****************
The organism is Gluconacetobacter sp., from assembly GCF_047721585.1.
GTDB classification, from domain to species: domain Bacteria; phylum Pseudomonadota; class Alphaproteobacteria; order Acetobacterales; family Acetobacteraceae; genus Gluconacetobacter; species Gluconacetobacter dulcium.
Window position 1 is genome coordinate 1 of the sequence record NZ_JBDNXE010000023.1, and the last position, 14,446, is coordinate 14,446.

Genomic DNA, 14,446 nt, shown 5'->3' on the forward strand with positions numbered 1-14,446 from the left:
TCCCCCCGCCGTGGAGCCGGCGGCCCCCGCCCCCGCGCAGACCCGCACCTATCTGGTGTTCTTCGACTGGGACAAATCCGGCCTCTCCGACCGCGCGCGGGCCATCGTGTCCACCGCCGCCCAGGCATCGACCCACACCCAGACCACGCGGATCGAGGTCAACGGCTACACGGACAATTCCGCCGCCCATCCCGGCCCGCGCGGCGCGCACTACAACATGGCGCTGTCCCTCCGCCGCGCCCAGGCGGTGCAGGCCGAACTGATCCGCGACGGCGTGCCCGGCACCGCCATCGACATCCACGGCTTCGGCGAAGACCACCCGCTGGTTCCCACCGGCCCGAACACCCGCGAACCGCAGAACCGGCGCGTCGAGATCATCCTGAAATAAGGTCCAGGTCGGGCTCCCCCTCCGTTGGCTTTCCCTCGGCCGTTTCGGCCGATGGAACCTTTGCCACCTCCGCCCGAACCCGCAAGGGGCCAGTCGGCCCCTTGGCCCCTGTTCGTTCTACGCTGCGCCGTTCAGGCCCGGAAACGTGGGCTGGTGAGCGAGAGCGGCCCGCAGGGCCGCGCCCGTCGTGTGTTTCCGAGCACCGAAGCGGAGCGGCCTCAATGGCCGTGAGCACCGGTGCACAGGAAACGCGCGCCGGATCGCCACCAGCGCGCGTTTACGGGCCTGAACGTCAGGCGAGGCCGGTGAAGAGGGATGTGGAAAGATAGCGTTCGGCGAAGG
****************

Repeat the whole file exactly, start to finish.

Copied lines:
The organism is Gluconacetobacter sp., from assembly GCF_047721585.1.
GTDB classification, from domain to species: domain Bacteria; phylum Pseudomonadota; class Alphaproteobacteria; order Acetobacterales; family Acetobacteraceae; genus Gluconacetobacter; species Gluconacetobacter dulcium.
Window position 1 is genome coordinate 1 of the sequence record NZ_JBDNXE010000023.1, and the last position, 14,446, is coordinate 14,446.

Genomic DNA, 14,446 nt, shown 5'->3' on the forward strand with positions numbered 1-14,446 from the left:
TCCCCCCGCCGTGGAGCCGGCGGCCCCCGCCCCCGCGCAGACCCGCACCTATCTGGTGTTCTTCGACTGGGACAAATCCGGCCTCTCCGACCGCGCGCGGGCCATCGTGTCCACCGCCGCCCAGGCATCGACCCACACCCAGACCACGCGGATCGAGGTCAACGGCTACACGGACAATTCCGCCGCCCATCCCGGCCCGCGCGGCGCGCACTACAACATGGCGCTGTCCCTCCGCCGCGCCCAGGCGGTGCAGGCCGAACTGATCCGCGACGGCGTGCCCGGCACCGCCATCGACATCCACGGCTTCGGCGAAGACCACCCGCTGGTTCCCACCGGCCCGAACACCCGCGAACCGCAGAACCGGCGCGTCGAGATCATCCTGAAATAAGGTCCAGGTCGGGCTCCCCCTCCGTTGGCTTTCCCTCGGCCGTTTCGGCCGATGGAACCTTTGCCACCTCCGCCCGAACCCGCAAGGGGCCAGTCGGCCCCTTGGCCCCTGTTCGTTCTACGCTGCGCCGTTCAGGCCCGGAAACGTGGGCTGGTGAGCGAGAGCGGCCCGCAGGGCCGCGCCCGTCGTGTGTTTCCGAGCACCGAAGCGGAGCGGCCTCAATGGCCGTGAGCACCGGTGCACAGGAAACGCGCGCCGGATCGCCACCAGCGCGCGTTTACGGGCCTGAACGTCAGGCGAGGCCGGTGAAGAGGGATGTGGAAAGATAGCGTTCGGCGAAGG